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Databases - Practical PostgreSQL
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Setting Row Range with LIMIT and OFFSET

PostgreSQL enforces no limit upon the number of rows retrievable from a SQL query. If you attempt to execute a query that returns several million rows, it may take a while, but the server will not stop until it has returned the entire result set (or until it is interrupted).

Applications could conceivably be written to programmatically "page" through large sets of data after retrieval, but SQL provides as a convenience the LIMIT and OFFSET clauses, which allow for the retrieval of a specified portion of the generated result set.

When the LIMIT clause is specified, no more than the requested number of rows will be returned (though there may be fewer if the result set is smaller than the passed parameter). When the OFFSET clause is specified, it skips the number of rows defined by its parameters before returning rows. If both are specified, the number of rows to be included as per the LIMIT clause will not be counted until the number of rows dictated by the OFFSET clause have been skipped.

Example 4-45. Using LIMIT and OFFSET

booktown=# 
SELECT isbn, title, publication

booktown-# 
       FROM editions NATURAL JOIN books AS b (book_id)

booktown-# 
       ORDER BY publication DESC

booktown-# 
       LIMIT 5;

    isbn    |         title         | publication
------------+-----------------------+-------------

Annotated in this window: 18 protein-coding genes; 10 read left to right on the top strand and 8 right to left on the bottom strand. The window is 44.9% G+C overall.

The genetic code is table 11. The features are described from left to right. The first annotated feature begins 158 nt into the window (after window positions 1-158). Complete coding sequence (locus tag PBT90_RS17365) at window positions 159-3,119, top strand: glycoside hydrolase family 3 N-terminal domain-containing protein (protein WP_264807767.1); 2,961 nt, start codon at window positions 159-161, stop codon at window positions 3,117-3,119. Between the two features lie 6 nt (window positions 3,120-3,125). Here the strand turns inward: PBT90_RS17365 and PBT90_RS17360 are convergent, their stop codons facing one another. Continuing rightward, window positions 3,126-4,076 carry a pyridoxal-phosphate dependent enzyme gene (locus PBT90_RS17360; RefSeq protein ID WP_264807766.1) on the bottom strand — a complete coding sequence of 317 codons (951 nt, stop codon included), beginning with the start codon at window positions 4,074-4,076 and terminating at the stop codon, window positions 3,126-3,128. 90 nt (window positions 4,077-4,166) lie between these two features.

0596000855 | Programming Python    | 2001-03-01
 0451457994 | 2001: A Space Odyssey | 2000-09-12
 0451198492 | 2001: A Space Odyssey | 1999-10-01
 044100590X | Dune                  | 1999-10-01
 0929605942 | The Tell-Tale Heart   | 1998-12-01
(5 rows)

booktown=# 
SELECT isbn, title, publication

booktown-# 
       FROM editions NATURAL JOIN books AS b (book_id)

booktown-# 
       ORDER BY publication DESC

booktown-# 
       LIMIT 5

booktown-# 
       OFFSET 2;

    isbn    |         title         | publication
------------+-----------------------+-------------
 0451198492 | 2001: A Space Odyssey | 1999-10-01
 044100590X | Dune                  | 1999-10-01
 0929605942 | The Tell-Tale Heart   | 1998-12-01
 0441172717 | Dune                  | 1998-09-01
 1885418035 | The Tell-Tale Heart   | 1995-03-28
(5 rows)

Example 4-45 demonstrates, in the first query, a simple use of LIMIT, by retrieving only 5 rows from the joined set of the editions and books table. Ordinarily, such a join would result in 17 rows.

The second query in Example 4-45 shows the use of the OFFSET clause, to shift the scope of the result set down by two rows. You can see that the last three rows of the first query's result set overlap with the first three rows of the second query's result set. The ORDER BY clause in each of these queries insures the consistency of the sets returned.

Note: The ORDER BY clause can be a helpful tool for making sure that the results of a limited query are relevant. This is because sorting occurs before limiting, allowing you to determine which rows end up being limited.

Databases - Practical PostgreSQL
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